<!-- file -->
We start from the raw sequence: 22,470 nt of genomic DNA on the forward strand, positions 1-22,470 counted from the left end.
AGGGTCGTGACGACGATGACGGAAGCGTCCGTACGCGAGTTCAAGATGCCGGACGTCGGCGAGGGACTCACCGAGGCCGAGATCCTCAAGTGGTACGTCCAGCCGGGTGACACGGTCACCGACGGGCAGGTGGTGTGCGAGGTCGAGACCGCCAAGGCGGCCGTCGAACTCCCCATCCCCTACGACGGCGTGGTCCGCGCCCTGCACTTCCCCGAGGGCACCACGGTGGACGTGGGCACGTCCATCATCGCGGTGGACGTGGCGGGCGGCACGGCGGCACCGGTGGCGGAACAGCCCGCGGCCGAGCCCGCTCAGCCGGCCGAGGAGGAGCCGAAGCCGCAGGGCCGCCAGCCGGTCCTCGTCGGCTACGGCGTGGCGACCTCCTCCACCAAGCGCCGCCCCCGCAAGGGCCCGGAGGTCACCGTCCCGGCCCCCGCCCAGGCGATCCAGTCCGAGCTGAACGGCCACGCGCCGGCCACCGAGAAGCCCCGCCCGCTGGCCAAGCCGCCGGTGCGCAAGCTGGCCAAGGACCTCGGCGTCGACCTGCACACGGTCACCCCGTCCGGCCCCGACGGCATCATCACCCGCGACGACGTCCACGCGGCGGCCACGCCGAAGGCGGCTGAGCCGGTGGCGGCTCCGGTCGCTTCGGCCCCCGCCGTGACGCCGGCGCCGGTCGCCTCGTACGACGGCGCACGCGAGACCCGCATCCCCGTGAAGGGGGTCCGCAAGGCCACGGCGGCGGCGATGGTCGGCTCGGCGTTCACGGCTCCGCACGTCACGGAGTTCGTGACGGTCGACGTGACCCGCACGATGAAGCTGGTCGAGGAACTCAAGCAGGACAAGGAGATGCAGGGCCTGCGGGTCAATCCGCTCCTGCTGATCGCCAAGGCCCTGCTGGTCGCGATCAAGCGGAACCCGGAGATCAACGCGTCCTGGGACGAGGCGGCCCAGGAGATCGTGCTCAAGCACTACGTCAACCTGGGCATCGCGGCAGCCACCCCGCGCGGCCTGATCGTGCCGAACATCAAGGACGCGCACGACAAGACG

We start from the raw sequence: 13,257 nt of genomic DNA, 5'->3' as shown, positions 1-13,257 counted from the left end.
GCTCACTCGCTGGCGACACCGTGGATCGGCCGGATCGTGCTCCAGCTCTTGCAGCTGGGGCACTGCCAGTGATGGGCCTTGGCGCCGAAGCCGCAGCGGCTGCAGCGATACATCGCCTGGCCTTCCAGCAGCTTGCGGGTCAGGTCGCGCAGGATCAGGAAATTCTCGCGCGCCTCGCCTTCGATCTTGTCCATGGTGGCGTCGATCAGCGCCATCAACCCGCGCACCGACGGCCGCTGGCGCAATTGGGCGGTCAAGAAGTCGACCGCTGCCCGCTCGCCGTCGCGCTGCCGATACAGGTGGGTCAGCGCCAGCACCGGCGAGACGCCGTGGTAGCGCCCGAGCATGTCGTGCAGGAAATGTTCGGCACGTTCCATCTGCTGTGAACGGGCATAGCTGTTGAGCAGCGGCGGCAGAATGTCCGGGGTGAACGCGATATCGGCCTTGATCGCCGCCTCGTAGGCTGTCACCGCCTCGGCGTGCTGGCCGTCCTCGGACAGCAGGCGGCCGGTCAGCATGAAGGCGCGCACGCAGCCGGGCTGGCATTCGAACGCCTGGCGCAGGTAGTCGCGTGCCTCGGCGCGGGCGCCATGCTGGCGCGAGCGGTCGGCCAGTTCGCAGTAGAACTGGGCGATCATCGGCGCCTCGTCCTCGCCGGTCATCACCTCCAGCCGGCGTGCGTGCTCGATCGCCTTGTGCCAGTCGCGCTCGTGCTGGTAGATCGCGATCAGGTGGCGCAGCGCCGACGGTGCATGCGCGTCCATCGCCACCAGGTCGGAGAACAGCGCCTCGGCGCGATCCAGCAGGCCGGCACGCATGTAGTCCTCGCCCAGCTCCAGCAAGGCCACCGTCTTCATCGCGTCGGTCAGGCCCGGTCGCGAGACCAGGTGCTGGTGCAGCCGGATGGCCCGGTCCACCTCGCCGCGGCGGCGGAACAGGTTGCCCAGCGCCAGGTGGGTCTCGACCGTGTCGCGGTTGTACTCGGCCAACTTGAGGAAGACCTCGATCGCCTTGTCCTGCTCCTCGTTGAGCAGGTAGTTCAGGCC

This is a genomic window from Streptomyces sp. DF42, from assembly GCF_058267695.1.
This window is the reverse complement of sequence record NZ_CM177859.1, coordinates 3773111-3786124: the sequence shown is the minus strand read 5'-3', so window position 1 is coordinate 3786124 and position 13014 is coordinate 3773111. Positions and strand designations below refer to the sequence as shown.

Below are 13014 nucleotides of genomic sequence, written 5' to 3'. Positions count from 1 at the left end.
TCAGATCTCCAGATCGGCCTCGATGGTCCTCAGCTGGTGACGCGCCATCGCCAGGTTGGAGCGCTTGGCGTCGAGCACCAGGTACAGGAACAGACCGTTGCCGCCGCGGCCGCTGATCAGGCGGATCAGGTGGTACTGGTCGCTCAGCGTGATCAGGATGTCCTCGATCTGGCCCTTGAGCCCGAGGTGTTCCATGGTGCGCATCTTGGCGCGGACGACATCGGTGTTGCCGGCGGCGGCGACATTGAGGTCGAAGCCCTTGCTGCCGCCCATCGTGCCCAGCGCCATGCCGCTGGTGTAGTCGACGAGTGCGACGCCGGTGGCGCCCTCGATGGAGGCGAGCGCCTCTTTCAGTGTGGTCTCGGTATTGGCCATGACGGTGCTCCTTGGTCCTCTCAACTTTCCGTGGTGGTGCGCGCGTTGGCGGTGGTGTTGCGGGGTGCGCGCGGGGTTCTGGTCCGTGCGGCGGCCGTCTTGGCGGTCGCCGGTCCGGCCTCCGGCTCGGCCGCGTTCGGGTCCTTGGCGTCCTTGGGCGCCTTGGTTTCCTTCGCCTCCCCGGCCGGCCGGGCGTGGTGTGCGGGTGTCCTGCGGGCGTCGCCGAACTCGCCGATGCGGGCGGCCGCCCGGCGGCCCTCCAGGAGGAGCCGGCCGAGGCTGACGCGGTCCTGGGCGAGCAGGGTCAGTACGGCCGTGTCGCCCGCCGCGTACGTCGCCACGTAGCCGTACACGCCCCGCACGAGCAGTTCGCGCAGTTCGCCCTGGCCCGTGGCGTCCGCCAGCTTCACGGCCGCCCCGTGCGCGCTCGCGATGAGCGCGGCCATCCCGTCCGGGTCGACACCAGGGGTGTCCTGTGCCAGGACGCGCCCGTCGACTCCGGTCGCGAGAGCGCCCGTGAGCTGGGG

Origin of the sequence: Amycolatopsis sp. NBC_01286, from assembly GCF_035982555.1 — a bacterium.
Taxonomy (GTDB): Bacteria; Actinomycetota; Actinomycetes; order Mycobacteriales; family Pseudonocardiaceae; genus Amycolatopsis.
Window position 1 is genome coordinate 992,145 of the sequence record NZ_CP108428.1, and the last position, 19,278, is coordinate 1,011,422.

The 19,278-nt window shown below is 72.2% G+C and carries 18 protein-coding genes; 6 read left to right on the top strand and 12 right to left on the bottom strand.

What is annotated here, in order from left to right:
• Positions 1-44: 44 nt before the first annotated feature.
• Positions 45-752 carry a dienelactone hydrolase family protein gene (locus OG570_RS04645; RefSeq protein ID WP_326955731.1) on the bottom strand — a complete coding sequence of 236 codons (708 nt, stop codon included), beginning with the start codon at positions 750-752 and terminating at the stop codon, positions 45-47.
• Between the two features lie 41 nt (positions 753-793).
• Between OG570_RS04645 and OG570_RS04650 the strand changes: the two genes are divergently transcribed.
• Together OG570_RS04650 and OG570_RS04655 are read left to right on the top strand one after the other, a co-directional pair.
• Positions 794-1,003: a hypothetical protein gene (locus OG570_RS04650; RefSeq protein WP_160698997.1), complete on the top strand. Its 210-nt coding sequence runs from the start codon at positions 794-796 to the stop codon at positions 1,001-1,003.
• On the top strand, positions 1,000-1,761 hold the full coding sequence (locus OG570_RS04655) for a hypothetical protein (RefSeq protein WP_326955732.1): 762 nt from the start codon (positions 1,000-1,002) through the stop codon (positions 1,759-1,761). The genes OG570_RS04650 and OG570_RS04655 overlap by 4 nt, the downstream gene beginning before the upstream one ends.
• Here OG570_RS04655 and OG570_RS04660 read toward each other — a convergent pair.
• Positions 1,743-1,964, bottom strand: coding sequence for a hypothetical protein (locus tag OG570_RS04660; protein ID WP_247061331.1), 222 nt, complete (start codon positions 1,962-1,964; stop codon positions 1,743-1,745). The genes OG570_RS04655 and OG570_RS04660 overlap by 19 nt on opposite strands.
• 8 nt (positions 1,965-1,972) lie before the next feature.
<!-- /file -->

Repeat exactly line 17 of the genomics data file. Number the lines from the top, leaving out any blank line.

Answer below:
• Between OG570_RS04645 and OG570_RS04650 the strand changes: the two genes are divergently transcribed.